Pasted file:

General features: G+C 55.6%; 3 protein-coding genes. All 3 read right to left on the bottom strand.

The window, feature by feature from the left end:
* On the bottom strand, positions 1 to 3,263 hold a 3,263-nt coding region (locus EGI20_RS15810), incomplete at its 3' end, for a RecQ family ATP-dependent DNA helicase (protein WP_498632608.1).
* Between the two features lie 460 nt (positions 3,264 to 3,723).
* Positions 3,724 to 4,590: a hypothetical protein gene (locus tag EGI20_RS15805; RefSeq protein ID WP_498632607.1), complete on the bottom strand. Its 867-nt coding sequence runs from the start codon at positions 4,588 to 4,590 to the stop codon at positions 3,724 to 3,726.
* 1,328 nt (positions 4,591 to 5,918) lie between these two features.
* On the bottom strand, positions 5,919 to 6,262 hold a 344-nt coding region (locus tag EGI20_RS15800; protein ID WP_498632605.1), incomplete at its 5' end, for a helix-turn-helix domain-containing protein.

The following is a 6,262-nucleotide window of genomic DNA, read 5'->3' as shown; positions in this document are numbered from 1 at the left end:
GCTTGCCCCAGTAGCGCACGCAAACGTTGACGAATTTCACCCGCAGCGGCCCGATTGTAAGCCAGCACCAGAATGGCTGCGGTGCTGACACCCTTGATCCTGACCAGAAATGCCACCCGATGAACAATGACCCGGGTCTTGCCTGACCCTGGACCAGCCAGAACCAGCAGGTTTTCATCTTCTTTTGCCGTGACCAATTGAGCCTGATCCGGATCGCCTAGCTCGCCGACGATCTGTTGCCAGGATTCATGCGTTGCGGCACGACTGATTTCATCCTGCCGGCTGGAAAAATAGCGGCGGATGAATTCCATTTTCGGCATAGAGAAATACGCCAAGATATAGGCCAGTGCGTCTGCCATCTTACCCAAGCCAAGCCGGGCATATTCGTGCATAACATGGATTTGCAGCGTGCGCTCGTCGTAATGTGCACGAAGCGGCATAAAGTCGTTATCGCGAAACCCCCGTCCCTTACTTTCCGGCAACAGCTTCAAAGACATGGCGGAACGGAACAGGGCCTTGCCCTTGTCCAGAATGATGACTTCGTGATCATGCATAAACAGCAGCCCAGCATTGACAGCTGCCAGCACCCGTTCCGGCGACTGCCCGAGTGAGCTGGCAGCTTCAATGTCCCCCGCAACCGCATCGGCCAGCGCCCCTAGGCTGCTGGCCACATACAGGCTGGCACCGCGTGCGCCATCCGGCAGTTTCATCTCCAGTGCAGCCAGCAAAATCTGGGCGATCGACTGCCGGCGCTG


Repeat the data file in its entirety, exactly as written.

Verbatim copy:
General features: G+C 55.6%; 3 protein-coding genes. All 3 read right to left on the bottom strand.

The window, feature by feature from the left end:
* On the bottom strand, positions 1 to 3,263 hold a 3,263-nt coding region (locus EGI20_RS15810), incomplete at its 3' end, for a RecQ family ATP-dependent DNA helicase (protein WP_498632608.1).
* Between the two features lie 460 nt (positions 3,264 to 3,723).
* Positions 3,724 to 4,590: a hypothetical protein gene (locus tag EGI20_RS15805; RefSeq protein ID WP_498632607.1), complete on the bottom strand. Its 867-nt coding sequence runs from the start codon at positions 4,588 to 4,590 to the stop codon at positions 3,724 to 3,726.
* 1,328 nt (positions 4,591 to 5,918) lie between these two features.
* On the bottom strand, positions 5,919 to 6,262 hold a 344-nt coding region (locus tag EGI20_RS15800; protein ID WP_498632605.1), incomplete at its 5' end, for a helix-turn-helix domain-containing protein.

The following is a 6,262-nucleotide window of genomic DNA, read 5'->3' as shown; positions in this document are numbered from 1 at the left end:
GCTTGCCCCAGTAGCGCACGCAAACGTTGACGAATTTCACCCGCAGCGGCCCGATTGTAAGCCAGCACCAGAATGGCTGCGGTGCTGACACCCTTGATCCTGACCAGAAATGCCACCCGATGAACAATGACCCGGGTCTTGCCTGACCCTGGACCAGCCAGAACCAGCAGGTTTTCATCTTCTTTTGCCGTGACCAATTGAGCCTGATCCGGATCGCCTAGCTCGCCGACGATCTGTTGCCAGGATTCATGCGTTGCGGCACGACTGATTTCATCCTGCCGGCTGGAAAAATAGCGGCGGATGAATTCCATTTTCGGCATAGAGAAATACGCCAAGATATAGGCCAGTGCGTCTGCCATCTTACCCAAGCCAAGCCGGGCATATTCGTGCATAACATGGATTTGCAGCGTGCGCTCGTCGTAATGTGCACGAAGCGGCATAAAGTCGTTATCGCGAAACCCCCGTCCCTTACTTTCCGGCAACAGCTTCAAAGACATGGCGGAACGGAACAGGGCCTTGCCCTTGTCCAGAATGATGACTTCGTGATCATGCATAAACAGCAGCCCAGCATTGACAGCTGCCAGCACCCGTTCCGGCGACTGCCCGAGTGAGCTGGCAGCTTCAATGTCCCCCGCAACCGCATCGGCCAGCGCCCCTAGGCTGCTGGCCACATACAGGCTGGCACCGCGTGCGCCATCCGGCAGTTTCATCTCCAGTGCAGCCAGCAAAATCTGGGCGATCGACTGCCGGCGCTG